74.  On Wednesday 26 November 2008 search warrants were obtained from the court for Damian Green's home addresses at Charing, Kent and Acton, London and his constituency office in Kent.[141] Sir Ian Johnston observed that, though a comprehensive written information had been laid before the District Judge setting out the basis for the search, it was "of note" that the warrants covered search for 'secret' material: "in the MPS scoping document, none of the leaks in the Home Office while Galley worked there apparently relate to material at this level in the GPMS".[142] Sir Ian Johnston told us that the wording of the application for the warrant was "pretty sloppy work": "in a number of places where there was a shift — in my view, not a well thought through shift — from assessments at a very serious end of these issues to one which was a less serious end, and there was an inconsistency throughout, and this is but one example, I think, of that inconsistency".[143] We are deeply concerned by the sloppy wording of the written informations, upon which search warrants were obtained, and their inconsistency with the true character of the leaks uncovered in the actual investigation which must have been known and understood as a result of the scoping operation.

75.  What emerges from the Johnston Report is that a District Judge has to rely on the facts submitted by the police in their written information. These facts may be plausible even if they are fundamentally mistaken, as in the reference to secret material in this case. We cannot know whether the reference to secret material was a critical factor in the decision to issue the search warrants but we are clear that to exaggerate or to make a mistake in a written information submitted to a Judge when applying for a warrant is to breach lawful standards.

Search without a warrant — the Home Office

76.  Christopher Galley's office at the Home Office was searched by consent of the appropriate official at the Home Office, who was entitled to give consent and signed a form in Book 101 to that effect.[144] From the police point of view, this was the correct procedure to follow in obtaining authority to search a workplace of a suspect who was not the owner or tenant of the premises—the same process that they followed a few days later, in seeking leave to search Damian Green's office at the House of Commons. Sir Ian Johnston's view was that given the consent of Christopher Galley's employer was obtained before the search, it was lawful.[145]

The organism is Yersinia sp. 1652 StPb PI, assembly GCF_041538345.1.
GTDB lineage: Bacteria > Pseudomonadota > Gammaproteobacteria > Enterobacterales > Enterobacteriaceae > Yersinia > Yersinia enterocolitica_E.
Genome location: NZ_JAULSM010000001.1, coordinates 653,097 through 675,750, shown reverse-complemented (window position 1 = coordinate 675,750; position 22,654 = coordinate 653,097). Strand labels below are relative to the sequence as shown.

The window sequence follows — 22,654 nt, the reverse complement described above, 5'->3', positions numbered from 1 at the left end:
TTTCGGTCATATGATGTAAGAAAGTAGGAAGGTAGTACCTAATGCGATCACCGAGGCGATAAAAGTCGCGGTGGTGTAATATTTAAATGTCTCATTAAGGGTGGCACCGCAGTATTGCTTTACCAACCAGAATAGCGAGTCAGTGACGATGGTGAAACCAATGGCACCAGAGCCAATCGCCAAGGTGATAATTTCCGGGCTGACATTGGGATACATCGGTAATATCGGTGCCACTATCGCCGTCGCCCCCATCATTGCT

77.  Sir Ian Johnston's Report sets out the conditions in section 8(3) of the Police and Criminal Evidence Act 1984 that a District Judge must apply in considering an application for a search warrant—

  (a) that it is not practicable to communicate with any person entitled to grant entry   to the premises;

  (b) that it is practicable to communicate with a person entitled to grant entry to the   premises but it is not practicable to communicate with any person entitled to grant   access to the evidence;

  (c) that entry to the premises will not be granted unless a warrant is produced;[146]

  (d) that the purpose of a search may be frustrated or seriously prejudiced unless a   constable arriving at the premises can secure immediate entry to them.

78.  According to Sir Ian Johnston, a consensual search should be sought if any of these conditions are not met and it is for the District Judge to consider these issues.[147] While Sir Ian Johnston did not interview any District Judges or the officers presenting material in the information, he decided on balance that the searches of Damian Green's homes and constituency office were proportionate.[148]